Era Inducted To: Modern Era
In 1966, with two albums already under his belt, a young Claude Dubois flew to Paris to record some of his new songs, including the iconic Comme un million de gens.
This socially inspired song describes the poverty and hardship faced in the 1960s by many Quebec families, including that of the songwriter himself. Dubois paints a faithful portrait of the political landscape during a time when the province was still under the firm grip of the Catholic Church, and when many of its residents felt that they lacked the education to challenge the English Canadian-dominated business world. The song thus reflects the deep economic, social and environmental changes affecting the life conditions and quality of thousands of Quebec families.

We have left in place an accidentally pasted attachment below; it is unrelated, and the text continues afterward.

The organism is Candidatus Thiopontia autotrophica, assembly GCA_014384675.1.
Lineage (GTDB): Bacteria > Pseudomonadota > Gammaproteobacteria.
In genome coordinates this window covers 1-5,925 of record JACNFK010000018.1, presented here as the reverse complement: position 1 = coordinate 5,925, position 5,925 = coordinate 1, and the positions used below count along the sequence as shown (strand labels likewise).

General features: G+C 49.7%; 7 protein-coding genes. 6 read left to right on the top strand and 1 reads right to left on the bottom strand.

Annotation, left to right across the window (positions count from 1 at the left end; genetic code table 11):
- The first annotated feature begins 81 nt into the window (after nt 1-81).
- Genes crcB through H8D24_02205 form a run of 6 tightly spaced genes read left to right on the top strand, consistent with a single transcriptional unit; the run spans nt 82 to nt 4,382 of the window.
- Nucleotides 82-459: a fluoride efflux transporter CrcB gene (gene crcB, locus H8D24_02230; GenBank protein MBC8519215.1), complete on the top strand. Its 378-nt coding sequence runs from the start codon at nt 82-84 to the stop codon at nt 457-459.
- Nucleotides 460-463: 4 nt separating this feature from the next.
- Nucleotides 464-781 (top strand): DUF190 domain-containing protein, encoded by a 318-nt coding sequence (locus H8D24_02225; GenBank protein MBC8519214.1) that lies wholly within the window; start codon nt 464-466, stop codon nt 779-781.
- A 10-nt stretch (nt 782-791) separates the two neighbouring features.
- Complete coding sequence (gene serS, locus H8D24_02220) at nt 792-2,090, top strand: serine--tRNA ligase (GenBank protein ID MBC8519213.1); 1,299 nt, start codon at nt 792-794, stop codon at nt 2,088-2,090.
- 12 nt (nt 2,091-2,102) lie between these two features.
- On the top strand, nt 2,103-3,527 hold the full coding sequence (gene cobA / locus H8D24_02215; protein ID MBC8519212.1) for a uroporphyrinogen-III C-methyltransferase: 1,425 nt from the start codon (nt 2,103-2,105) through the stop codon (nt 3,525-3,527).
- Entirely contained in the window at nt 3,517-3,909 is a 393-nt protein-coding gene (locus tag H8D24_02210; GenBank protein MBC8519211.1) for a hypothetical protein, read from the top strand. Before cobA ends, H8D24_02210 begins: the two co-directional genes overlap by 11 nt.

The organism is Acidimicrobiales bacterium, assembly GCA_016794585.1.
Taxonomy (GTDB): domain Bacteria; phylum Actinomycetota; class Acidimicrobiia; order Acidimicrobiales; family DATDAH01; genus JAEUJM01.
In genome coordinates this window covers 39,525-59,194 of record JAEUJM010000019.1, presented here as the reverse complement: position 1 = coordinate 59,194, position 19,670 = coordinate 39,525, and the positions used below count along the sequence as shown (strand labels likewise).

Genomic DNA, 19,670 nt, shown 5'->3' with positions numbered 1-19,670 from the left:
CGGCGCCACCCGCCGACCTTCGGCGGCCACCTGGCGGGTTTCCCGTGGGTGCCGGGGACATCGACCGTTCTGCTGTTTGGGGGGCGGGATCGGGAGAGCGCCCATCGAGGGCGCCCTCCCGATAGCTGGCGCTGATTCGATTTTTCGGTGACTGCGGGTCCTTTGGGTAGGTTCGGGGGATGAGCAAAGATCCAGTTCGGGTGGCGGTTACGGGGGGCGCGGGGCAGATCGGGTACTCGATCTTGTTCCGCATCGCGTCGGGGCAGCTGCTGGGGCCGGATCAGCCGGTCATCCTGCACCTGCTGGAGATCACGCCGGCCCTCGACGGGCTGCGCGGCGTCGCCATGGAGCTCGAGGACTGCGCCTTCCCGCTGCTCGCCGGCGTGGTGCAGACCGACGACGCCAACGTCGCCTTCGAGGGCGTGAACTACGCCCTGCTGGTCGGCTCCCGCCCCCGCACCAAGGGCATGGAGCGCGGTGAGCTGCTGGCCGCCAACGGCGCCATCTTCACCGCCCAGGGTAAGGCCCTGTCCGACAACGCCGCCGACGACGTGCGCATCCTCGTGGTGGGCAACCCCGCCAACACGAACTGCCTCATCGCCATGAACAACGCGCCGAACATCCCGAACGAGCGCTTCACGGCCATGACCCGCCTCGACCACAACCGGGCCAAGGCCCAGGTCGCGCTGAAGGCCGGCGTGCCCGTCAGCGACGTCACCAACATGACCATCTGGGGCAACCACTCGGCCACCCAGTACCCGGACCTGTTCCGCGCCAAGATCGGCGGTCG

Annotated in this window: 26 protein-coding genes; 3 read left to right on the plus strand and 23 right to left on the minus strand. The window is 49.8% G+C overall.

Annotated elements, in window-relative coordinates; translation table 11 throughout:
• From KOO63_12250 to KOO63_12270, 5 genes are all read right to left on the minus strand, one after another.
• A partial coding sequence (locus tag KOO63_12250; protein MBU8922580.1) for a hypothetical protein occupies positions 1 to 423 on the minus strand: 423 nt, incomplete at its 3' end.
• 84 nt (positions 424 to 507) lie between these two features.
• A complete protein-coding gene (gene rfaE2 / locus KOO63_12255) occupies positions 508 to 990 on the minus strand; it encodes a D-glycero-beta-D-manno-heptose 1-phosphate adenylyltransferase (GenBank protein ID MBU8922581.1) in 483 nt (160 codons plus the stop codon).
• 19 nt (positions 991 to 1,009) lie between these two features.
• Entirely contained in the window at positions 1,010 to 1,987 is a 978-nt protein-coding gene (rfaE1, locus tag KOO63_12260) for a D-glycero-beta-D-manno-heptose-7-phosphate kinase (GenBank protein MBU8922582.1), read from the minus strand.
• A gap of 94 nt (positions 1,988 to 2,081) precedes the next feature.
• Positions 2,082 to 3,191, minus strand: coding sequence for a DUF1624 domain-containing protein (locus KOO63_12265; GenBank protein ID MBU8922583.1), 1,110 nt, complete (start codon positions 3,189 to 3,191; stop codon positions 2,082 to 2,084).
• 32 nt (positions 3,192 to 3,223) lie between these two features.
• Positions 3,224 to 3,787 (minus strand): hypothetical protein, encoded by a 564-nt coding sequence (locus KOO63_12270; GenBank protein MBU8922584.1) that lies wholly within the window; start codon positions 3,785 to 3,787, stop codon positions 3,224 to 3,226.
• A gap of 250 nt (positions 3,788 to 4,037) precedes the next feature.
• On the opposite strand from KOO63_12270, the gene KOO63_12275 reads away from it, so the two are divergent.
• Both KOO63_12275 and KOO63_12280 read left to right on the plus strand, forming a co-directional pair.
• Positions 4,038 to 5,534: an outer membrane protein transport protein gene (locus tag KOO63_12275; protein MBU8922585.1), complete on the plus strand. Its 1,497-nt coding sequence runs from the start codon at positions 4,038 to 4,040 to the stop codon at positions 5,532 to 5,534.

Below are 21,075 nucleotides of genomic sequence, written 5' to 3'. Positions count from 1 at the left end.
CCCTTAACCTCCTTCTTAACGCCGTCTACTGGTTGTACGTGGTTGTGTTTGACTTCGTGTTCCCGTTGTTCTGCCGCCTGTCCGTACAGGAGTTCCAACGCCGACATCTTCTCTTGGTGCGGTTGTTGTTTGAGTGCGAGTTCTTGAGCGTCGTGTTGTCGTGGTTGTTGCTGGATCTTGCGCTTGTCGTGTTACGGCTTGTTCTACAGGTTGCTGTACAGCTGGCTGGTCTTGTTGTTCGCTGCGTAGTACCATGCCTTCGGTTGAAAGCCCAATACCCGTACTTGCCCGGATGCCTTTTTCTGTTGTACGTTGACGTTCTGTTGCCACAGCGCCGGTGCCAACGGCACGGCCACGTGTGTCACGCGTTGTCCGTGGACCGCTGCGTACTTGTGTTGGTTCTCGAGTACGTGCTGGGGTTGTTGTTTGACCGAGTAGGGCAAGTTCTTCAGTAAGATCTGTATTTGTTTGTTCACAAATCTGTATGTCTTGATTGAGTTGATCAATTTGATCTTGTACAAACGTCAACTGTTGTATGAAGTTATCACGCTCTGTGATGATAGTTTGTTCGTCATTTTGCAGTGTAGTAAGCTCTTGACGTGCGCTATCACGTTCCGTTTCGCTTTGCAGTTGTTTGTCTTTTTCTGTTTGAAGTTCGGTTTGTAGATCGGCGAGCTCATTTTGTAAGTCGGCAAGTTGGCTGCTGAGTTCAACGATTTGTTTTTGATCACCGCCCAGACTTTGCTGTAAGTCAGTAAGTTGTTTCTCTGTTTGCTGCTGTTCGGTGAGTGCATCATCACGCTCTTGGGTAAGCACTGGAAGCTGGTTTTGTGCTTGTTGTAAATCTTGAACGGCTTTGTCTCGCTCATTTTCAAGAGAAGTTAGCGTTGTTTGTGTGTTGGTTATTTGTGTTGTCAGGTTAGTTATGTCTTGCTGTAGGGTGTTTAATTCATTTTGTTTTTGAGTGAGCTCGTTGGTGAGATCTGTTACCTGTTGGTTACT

After returning home from France, Claude Dubois experienced his first chart-topping success with this song, which delivered a powerful social and political message on the rock-flavoured catchy rhythm of the period.
During the 1970s, Comme un million de gens became the flagship song of the Quebec labour movement and was sung, literally, by millions of people.
Comme un million de gens was most recently covered by Lynda Lemay as part of the tribute album Duos Dubois.
In 1994, Comme un million de gens became a SOCAN Classic after reaching over 25,000 airplays.
Cover artists include: Lynda Lemay